Court media officers get greater say
Updated: 2013-09-24 01:55
By Zhao Yinan (China Daily)
Enhanced autonomy to promote transparency of judicial system
Court media officers have been given greater autonomy to release case details, a source close to the matter said on condition of anonymity.
The change in the publicity department of the Supreme People's Court is expected to ensure better access to judicial information, including hearings.
The source said the upgrade is part of internal restructuring, although the top court is still seeking final approval from the Organization Department of the Communist Party of China Central Committee, which could "take some time".
He Bing, a professor at China University of Political Science and Law, said the change will allow court media officers to have more say in releasing information, instead of bowing to judges or other officials, who may not be as open-minded.
Previously, the department's administrative rank was one level lower than tribunals, he said, which sometimes "forced media officers to yield to the orders of judges".
Raising the administrative level of the publicity department is part of a reform following the inauguration in March of Zhou Qiang, the top judge of the Supreme People's Court.
Known for his experience in the judicial system, Zhou has been calling for better judicial credibility and more transparency since he took office.
Seminars soliciting advice on how to improve judicial news releases have been held for journalists and legal professionals, and in-field investigations have been conducted.
Underlining the public attention paid to judicial work, Zhou urged senior judges and media officers from local courts to catch up with new media, which he said requires "not only the release of information in a timely manner, but also responding to questions and misunderstandings online".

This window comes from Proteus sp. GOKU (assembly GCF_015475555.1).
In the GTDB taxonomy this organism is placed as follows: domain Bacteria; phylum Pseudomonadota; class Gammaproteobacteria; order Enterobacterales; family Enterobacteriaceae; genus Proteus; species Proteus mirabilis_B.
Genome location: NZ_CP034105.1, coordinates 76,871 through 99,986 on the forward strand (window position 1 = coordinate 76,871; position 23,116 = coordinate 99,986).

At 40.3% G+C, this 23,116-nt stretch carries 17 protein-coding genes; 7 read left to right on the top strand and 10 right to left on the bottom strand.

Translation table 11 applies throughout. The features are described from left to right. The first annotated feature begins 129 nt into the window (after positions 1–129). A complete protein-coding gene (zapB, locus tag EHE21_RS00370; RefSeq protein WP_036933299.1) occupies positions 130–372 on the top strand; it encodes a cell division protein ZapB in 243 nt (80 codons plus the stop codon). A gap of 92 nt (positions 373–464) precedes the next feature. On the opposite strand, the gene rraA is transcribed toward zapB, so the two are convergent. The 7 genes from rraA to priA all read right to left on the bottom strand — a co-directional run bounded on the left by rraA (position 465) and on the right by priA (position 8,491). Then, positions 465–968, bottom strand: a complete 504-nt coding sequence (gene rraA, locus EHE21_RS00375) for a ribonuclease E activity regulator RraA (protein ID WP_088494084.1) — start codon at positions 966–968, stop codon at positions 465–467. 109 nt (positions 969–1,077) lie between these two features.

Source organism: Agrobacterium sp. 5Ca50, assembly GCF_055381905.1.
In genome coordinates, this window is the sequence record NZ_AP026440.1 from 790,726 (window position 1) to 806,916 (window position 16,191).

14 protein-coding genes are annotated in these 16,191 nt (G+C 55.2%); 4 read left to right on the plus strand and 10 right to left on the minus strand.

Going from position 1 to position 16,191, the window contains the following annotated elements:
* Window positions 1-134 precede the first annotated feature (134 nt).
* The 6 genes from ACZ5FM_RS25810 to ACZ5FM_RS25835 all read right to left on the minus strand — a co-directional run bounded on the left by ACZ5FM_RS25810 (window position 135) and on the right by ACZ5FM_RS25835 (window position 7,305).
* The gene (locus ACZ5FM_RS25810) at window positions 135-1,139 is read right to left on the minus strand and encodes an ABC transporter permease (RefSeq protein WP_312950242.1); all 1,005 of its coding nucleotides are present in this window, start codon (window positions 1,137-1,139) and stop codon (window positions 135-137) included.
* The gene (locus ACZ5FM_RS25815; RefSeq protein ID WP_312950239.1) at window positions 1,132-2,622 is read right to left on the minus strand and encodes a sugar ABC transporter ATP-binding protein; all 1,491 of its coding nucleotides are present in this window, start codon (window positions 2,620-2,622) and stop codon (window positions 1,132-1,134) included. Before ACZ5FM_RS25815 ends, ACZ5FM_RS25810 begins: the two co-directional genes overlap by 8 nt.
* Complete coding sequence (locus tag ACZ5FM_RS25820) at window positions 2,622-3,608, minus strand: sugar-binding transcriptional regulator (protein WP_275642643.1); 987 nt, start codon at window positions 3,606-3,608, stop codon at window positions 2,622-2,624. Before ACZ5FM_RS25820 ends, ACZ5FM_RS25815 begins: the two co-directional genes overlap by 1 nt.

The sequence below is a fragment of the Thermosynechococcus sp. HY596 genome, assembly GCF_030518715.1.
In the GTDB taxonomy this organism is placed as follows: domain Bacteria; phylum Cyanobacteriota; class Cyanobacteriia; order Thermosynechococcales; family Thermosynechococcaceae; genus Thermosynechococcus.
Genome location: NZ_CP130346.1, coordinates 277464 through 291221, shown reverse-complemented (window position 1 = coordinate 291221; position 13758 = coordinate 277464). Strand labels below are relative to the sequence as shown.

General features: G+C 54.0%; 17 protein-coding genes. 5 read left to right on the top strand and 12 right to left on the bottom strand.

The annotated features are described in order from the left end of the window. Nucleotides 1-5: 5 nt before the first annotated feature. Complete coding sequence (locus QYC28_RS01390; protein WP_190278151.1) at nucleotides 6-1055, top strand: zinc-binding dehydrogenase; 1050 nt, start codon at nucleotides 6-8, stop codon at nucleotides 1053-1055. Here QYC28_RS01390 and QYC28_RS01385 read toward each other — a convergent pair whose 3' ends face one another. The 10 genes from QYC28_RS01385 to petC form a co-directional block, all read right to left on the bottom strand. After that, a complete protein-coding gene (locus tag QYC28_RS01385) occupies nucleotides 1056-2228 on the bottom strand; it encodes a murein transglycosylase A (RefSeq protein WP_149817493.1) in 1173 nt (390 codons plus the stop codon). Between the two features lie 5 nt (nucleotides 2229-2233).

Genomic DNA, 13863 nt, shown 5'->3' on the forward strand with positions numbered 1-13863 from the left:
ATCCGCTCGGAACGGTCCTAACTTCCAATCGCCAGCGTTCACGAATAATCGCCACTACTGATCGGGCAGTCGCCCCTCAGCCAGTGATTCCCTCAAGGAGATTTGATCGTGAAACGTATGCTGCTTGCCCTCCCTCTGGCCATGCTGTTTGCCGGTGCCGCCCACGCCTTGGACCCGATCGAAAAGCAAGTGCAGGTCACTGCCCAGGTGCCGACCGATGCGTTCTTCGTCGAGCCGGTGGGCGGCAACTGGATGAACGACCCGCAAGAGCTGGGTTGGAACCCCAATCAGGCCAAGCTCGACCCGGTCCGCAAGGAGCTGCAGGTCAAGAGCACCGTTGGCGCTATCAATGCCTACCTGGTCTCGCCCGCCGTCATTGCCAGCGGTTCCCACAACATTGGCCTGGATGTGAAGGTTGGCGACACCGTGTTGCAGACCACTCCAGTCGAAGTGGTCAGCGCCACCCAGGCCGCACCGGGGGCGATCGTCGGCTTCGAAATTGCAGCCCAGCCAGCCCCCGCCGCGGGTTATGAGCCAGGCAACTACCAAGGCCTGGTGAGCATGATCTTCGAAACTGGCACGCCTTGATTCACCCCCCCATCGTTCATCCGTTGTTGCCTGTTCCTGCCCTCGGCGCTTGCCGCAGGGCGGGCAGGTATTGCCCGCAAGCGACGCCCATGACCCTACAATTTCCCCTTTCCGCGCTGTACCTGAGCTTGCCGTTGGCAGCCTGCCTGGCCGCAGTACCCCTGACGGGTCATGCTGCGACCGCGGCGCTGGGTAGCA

As of this month, courts nationwide have opened 955 accounts on Sina Weibo, according to People's Court Daily.
The top judge's focus on transparency has filtered down to lower courts. Some have appointed deputy chief judges to handle news releases, a move welcomed by legal experts.
Li Ji, head of publicity for Shijiazhuang Intermediate People's Court, said his office is considering recruiting more people to cope with the rising demand.
"I've heard many courts in other cities are also making recruitment plans to reinforce publicity teams," he said.
The court in neighboring Handan posted real-time updates via micro blog in June of a controversial rape-murder case, in which the suspect confessed to a crime for which another man was executed almost 20 years ago.
Key issues being discussed by the defendant's lawyers and prosecutors were put online in 29 micro blog posts by the provincial court.
Information released via micro blog was followed in the trial of Bo Xilai, a former member of the top ruling political bureau, winning applause from home and abroad.
The Supreme People's Court for the first time invited foreign media to cover its news conference last week, and started to broadcast its monthly news conference in May.
According to a document provided by the Supreme People's Court, the body is working on a roadmap for its human resources management reform.
"The top court will push forward reform of the judicial career ladder and gradually set up a new system, which is in line with the professional characteristics of judges," it said.
In his first meeting with chief judges, top judge Zhou urged them to "work independently" from local governments, and collaborate with colleagues from other courts to overcome regional and departmental protectionism.
Xu Qianfei, chief judge at Jiangsu High People's Court, said in a previous interview that setting up a separate ranking for judges would ensure the independence of courts. "The current way to manage judges is similar to the way of managing government officials, which weakens the occupation's expertise and may impair independence," he said.